WPRB (103.3 MHz) is an FM radio station licensed to Princeton, New Jersey, and owned by Princeton Broadcasting Service, Inc. It broadcasts a freeform radio format, including shoegaze, slowcore, noise music, harsh noise wall, plunderphonics, illbient, jazz, electronic, folk, reggae, ska, metal, world, soul, blues, and rock.[4] While the station is non-profit, it is licensed as a commercial radio station. It is funded primarily by listener contributions, raised especially during WPRB's annual spring 10-day Membership Drive. It also derives funding through community underwriting contracts with local businesses. Almost all on-air staff and management are Princeton University alumni and students. WPRB's slogan is "New Jersey's Only Radio Station."

Broadcast areaCentral Jersey
Frequency103.3 MHz (HD Radio)
OwnerPrinceton Broadcasting Service, Inc.
First air date
December 6, 1940; 83 years ago (1940-12-06) (campus AM broadcast)
November 10, 1950; 73 years ago (1950-11-10) (FM broadcast)
Call sign meaning
PRinceton Broadcasting Service (owner)[1]
Technical information[2]
Licensing authority
Facility ID53567
ERP14,000 watts (analog)
550 watts (digital)[3]
HAAT222 meters (728 ft)
Transmitter coordinates
40°16′58.4″N 74°41′9.6″W / 40.282889°N 74.686000°W / 40.282889; -74.686000 (WPRB)
Public license information
WebcastListen live

The transmitter tower is shared with WKXW "New Jersey 101.5."[5] It is located in Lawrence Township northeast of Trenton. WPRB has an effective radiated power (ERP) of 14,000 watts. It broadcasts using HD Radio technology. The HD2 digital subchannel carries Indian programming and Oldies are heard on its HD3 subchannel.

History edit

The station first signed on the air on December 6, 1940; 83 years ago (1940-12-06). Its call sign was WPRU, founded by H. Grant Theis, a Princeton University student at the time. It often is cited as the oldest commercially licensed campus radio station in the United States.[6] In 1955, WPRU got its FM license. It signed on as WPRB, the first college station on the FM dial in the United States, after the WPRU call sign was found to be already in use by a ship.[1] It is considered a pioneer in FM Stereo broadcasting, transmitting a stereo signal beginning in 1964.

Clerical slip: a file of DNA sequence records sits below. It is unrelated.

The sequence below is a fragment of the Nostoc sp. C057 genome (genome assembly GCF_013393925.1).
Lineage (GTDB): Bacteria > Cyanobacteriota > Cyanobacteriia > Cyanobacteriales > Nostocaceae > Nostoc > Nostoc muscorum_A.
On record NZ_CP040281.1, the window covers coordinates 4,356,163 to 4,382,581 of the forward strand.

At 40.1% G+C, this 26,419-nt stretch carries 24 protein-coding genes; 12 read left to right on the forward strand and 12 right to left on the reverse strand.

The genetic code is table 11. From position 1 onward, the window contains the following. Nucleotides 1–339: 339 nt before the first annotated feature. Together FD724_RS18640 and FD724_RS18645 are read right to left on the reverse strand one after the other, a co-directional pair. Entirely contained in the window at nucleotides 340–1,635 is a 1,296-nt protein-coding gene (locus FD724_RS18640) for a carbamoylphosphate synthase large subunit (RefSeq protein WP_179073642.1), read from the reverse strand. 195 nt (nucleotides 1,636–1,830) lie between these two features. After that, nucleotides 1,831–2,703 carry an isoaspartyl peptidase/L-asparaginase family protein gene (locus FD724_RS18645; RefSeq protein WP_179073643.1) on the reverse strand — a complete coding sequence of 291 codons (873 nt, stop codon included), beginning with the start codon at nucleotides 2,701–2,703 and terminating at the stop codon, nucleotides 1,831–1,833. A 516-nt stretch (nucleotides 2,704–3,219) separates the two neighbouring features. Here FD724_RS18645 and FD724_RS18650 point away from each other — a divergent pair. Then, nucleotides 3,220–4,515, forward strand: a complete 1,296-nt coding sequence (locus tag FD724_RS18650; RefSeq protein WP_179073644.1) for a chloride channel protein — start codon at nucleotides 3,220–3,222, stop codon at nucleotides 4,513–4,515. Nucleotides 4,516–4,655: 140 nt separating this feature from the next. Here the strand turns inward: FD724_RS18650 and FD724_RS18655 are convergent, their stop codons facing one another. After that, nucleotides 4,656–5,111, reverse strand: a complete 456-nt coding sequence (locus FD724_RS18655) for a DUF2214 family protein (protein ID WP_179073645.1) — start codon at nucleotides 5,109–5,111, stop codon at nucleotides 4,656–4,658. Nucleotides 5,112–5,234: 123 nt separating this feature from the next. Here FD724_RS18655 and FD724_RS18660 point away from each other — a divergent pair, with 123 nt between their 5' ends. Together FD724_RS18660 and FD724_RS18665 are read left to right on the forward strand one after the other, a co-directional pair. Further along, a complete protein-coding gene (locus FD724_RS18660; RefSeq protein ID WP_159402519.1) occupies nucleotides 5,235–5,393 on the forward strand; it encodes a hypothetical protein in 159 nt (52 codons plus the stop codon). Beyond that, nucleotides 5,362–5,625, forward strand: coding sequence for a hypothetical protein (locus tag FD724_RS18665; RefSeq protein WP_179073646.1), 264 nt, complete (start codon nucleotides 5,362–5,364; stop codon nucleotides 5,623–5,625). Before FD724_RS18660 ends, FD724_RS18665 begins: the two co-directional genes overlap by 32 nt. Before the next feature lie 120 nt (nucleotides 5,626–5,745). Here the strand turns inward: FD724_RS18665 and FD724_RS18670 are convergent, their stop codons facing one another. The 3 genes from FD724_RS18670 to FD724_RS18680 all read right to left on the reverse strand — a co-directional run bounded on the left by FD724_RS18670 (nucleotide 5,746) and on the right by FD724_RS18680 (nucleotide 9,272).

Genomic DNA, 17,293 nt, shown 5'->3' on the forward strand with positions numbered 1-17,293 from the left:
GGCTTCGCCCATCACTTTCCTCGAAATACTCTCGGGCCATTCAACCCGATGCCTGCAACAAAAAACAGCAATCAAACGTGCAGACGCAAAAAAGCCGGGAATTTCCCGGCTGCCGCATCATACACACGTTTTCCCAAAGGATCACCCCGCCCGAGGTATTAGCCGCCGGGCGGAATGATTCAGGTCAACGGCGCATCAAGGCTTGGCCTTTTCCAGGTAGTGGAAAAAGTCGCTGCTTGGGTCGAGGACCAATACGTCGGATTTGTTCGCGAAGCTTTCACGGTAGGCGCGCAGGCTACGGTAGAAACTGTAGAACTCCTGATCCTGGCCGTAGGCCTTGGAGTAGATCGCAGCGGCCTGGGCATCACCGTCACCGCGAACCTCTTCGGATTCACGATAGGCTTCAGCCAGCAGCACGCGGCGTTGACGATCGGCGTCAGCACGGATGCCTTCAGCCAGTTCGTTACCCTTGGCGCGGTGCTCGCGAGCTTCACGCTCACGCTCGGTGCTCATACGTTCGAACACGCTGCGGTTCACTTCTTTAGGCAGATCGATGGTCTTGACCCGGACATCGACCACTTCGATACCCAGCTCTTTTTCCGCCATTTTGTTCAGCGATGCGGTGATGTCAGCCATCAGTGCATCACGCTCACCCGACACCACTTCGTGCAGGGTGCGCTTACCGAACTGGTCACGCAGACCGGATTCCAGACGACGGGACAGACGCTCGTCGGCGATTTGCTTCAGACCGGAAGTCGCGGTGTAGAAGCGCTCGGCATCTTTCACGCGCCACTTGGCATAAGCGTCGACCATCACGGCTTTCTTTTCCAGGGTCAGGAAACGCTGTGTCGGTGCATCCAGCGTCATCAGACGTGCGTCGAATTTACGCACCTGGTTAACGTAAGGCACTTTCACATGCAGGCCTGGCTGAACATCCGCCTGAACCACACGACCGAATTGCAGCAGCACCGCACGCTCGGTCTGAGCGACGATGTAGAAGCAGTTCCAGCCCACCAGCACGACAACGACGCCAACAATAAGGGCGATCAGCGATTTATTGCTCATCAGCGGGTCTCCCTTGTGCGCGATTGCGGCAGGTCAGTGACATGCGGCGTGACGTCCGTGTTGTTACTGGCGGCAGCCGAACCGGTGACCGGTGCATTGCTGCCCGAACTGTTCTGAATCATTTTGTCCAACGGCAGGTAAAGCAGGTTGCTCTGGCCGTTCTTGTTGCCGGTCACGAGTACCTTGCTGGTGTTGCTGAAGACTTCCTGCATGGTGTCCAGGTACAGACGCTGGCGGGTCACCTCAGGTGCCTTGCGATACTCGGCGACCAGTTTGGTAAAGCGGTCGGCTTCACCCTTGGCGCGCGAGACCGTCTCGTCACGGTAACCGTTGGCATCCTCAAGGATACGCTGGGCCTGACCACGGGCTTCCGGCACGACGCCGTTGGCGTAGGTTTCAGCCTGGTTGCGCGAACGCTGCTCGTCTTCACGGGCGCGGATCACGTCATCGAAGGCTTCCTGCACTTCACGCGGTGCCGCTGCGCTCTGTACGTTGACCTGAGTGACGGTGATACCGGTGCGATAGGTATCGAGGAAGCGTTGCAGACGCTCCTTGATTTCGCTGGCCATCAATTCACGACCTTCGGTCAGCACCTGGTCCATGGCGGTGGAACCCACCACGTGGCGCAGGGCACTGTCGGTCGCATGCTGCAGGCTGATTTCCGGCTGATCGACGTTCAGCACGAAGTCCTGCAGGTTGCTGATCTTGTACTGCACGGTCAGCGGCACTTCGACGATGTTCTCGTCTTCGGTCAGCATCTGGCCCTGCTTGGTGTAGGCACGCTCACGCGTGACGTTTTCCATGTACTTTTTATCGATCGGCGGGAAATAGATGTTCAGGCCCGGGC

WPRB has broadcast on three different FM frequencies in its history: it first was heard on 103.9 MHz;[7] in 1959, it moved to 103.5 MHz;[8] and it moved to its current frequency of 103.3 MHz in 1962.[9] During the 1960s and 70s, it joined with other Ivy League universities to form the "Ivy Network," sharing some programming and resources. It later was an affiliate of the ABC FM Network.[10]

In 1986, Spin Magazine named WPRB the best commercial college station in the country.[11]

After decades of operation under an advertising-supported business model, in 2006 WPRB switched to a listener-supported model (although it remains a commercially licensed station). In 2009, WPRB went on to acquire a Princeton student magazine, the Nassau Weekly. Nassau Weekly was founded in 1979 by Princeton students including David Remnick, who later became the editor of The New Yorker.[6]